- Chop the asparagus into pieces that are about two inches in length. Although you can freeze the whole spears, cutting it is necessary for the next process: blanching.
- Use a pot that is big enough to hold the asparagus pieces. Fill two-thirds of the pot with water. Bring the water to a boil.
- Pour water and ice cubes into another large bowl.
- After boiling the water for three minutes, drop your asparagus spears or pieces into the water. Set a timer for three minutes to cook the asparagus. Make sure not to let the asparagus sit in the boiling water for any longer.
- Immerse all the boiled asparagus into the icy bowl immediately after taking it out of the pot. Set another timer for three minutes.
- Use a dry towel and dry off the damp asparagus.
After following the steps above, proceed to freeze the asparagus.
- Lay down a baking sheet and distribute your asparagus pieces evenly and position the pieces such that overlapping is not possible. Use plastic wrap as a covering for the sheet.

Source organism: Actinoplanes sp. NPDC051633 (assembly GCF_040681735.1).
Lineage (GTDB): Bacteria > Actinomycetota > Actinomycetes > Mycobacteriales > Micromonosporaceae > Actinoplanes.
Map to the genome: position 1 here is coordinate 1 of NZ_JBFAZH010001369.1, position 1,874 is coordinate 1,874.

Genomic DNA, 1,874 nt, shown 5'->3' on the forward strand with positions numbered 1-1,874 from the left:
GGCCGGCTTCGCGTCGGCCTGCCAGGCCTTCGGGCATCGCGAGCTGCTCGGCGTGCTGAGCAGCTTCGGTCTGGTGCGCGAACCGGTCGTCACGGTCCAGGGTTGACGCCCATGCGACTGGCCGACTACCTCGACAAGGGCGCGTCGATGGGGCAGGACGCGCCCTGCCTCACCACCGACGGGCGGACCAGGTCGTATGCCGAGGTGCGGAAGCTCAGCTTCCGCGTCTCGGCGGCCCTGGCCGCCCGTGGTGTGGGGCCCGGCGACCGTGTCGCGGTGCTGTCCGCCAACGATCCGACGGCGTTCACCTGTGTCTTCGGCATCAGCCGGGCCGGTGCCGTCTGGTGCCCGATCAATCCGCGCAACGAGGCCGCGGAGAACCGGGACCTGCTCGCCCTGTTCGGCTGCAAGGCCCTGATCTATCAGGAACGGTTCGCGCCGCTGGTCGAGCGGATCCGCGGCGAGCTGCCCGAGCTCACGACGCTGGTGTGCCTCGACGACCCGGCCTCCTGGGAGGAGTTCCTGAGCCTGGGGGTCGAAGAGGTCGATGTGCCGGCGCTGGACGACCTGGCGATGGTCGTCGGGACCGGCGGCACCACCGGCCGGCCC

- Add the baking sheet to your freezer so it can be flash-frozen in an hour. This causes your asparagus pieces to freeze on a separate level instead of being frozen as a solid mass.
- Use plastic bags that are considered reliable for extended use (around a year). Stick labels with dates on your containers so that you can determine the condition of your asparagus.
- Make sure that you eliminate any air from the container to maintain the texture and taste of the asparagus. To do this, you can apply vacuum packaging.
- Freeze your asparagus for a year or longer.
Here are more details on freezing asparagus.
The bottom line
As an asparagus aficionado, I have great hope that you’ll now be able to grasp more than ever every detail above, so you can finally tell if your asparagus in the fridge is already bad.
The next time you're about to cook them, don't forget to check their condition, and in case you have smelly and slimy asparagus, better get rid of it immediately!